From my perspective:
- If you plan on simply buying and holding, and you have a relationship with an agent that understands investor perspective, then the cost would perhaps outweigh the upside. (meaning your desk fees, etc... could cost you more than you would make in commission).
- At Berkshire Hathaway we have solid resources for setting up alerts, and market reports to track markets as seller sided as the Grand Rapids Market is. (Sellers market)
- So far, I've been able to find more off market leads from my own marketing efforts, and/or my network (outside RE agents).
- However, if you'd like to flip, or have the funds to do larger volume of units, then there would be good upside.
Hope this helps. Feel free to reach out with questions: 617 775 9352 (M)
jacquescyr.com or rubiconinvestmi.com
The office fee splitting and or monthly fees factor into all this as well, a lot of differences there.
I have similar goals as well, and I've been weighing the benefits/costs of having an agent license.
From the general scope of what I've read, it can be both beneficial and not to getting better deals.
Sorry I haven’t responded, w-2 jobs sure get it the way sometime. Thank you everyone for your responses and info, it’s greatly appreciated. I will definitely be doing more research into getting and maintaining my license and how it could potentially affect my off market deals. What is a good brokerage in the Grand Rapids area? One that has a good training program or offers training to its agents and is investor friendly. I actually live in between hudsonville and zeeland, so a brokerage west of GR is preferred. Thanks again.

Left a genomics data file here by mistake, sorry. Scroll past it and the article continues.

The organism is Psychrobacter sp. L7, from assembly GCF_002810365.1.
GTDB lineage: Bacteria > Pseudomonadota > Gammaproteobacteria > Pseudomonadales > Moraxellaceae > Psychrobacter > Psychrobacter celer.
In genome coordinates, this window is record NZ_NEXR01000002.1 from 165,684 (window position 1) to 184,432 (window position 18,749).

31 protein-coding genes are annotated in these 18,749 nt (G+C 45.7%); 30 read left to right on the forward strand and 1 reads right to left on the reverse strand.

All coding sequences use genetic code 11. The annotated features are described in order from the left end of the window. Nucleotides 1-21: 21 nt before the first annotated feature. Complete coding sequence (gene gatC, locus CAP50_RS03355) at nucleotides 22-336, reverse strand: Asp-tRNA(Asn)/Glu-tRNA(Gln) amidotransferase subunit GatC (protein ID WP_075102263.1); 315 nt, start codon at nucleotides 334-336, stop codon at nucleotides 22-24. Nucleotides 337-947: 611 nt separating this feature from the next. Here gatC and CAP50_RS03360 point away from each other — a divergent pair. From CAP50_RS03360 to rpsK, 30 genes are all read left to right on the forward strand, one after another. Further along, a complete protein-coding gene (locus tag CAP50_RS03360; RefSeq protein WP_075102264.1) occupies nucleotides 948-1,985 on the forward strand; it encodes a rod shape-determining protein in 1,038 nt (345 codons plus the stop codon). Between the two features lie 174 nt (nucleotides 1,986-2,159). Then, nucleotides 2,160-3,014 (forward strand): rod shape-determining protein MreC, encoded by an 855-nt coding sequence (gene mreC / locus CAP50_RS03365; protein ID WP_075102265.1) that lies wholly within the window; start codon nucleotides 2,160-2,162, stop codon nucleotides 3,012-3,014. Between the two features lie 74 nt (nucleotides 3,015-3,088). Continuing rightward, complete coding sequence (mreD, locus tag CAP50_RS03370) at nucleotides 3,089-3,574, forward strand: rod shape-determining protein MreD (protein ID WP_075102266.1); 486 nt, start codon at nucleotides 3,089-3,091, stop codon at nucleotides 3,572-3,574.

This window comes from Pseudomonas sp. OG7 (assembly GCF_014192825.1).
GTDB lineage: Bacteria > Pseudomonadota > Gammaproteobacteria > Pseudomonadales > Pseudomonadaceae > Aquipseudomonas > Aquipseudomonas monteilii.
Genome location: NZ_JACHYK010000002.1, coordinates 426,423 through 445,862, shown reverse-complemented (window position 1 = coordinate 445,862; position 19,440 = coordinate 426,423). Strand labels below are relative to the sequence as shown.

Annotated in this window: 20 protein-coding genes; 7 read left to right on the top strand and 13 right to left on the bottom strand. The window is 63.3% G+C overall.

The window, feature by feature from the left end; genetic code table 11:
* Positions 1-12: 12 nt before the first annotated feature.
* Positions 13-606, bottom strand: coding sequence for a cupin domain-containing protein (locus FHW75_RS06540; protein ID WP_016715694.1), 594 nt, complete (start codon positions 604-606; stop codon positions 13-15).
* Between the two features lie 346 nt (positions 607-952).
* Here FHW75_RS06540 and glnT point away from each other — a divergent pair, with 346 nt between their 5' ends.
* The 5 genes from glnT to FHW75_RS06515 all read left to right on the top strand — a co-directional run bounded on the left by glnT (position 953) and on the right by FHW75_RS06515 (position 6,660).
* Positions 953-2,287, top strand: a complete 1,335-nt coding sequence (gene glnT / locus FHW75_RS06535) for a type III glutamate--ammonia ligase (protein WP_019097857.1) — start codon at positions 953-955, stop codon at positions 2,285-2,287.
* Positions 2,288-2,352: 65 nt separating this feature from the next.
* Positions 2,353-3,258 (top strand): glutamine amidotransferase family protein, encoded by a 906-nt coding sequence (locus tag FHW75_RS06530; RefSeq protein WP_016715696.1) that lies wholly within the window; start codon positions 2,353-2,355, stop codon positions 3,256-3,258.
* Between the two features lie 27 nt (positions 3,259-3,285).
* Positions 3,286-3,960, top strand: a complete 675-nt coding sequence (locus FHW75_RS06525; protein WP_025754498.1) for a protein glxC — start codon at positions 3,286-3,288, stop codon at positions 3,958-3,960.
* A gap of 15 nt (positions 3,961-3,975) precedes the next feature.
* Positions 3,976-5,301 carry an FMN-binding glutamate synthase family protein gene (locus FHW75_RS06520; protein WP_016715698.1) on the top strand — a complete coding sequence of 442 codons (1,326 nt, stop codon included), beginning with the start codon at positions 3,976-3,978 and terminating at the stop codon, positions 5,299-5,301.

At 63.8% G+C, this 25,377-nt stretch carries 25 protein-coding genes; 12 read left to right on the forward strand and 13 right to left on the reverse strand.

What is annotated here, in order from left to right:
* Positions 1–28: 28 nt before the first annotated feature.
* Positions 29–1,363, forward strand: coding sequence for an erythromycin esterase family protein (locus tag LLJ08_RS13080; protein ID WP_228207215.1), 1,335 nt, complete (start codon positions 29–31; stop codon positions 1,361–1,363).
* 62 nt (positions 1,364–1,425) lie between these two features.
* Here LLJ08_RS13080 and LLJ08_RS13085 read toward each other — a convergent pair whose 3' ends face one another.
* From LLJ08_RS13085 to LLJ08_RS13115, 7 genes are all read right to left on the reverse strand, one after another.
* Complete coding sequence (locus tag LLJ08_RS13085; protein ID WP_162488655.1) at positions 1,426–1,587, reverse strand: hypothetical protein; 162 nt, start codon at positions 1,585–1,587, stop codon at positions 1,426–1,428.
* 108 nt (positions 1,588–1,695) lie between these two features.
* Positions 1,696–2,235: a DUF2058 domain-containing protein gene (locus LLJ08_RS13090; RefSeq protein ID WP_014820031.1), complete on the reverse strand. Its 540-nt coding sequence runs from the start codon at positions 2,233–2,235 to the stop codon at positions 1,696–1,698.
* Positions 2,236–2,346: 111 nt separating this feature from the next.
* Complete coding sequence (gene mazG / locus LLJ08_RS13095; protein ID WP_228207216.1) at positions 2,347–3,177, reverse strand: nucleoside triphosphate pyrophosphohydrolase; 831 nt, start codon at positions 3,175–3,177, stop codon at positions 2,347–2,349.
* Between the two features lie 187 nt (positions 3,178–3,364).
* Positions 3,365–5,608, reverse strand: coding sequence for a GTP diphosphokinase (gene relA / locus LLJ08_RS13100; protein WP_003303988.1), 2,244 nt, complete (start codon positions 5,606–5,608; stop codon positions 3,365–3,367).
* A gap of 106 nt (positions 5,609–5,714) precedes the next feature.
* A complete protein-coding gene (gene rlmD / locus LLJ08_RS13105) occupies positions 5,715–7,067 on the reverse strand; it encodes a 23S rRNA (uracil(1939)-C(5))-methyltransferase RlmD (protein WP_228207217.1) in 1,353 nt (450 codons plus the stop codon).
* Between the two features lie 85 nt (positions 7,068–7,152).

@Gage Westhouse I, as well as another fellow investor, selected Berkshire Hathaway out of the gate mainly for their resources (initial training, as well as social media tools and training, etc.). Frankly fees are a bit higher than other brokers, but again - initial resources are solid and they have a solid brand. We are able to do more robust searches and reporting (beyond just MLS) through our internal resources.
At a later date (next year) we may move to another brokerage.
If you want to be in the business for a career I think it’s wise to spend the money and time to get the license. It will get you in the day to day and can really help you learn the market and connect with others in the industry.
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Check out some of the blogs at BiggerPockets. Wendy Patton had a good blog giving you things to consider as you think about getting your license. It looks like you have lots of others with their opinions as well. Just giving you one more option to think about before you make your decision
@Gage Westhouse hope the best, I have license in Virginia and Florida, having the license is great for your business, the only bad thing are the fees involve but you will cover it pretty easy with commissions, sometimes the other agents want to play hard with you because you are an agent but you will learn to overcome that. The other good thing is I offer my part of the commission to the listing agent and they normally are more willing to work with me after that
If you do more than five per year, you'll have to be. If you're doing seller financing, you'll also have to be a licensed mortgage originator or use one. Check with a good real estate attorney to make sure you've got your bases covered. (Always a great idea to take the licensing training--you'll learn a lot that you'll not found out in other ways.)
It really depends on what you're doing. For wholesaling no way I would do it. For investing and fix and flip definitely.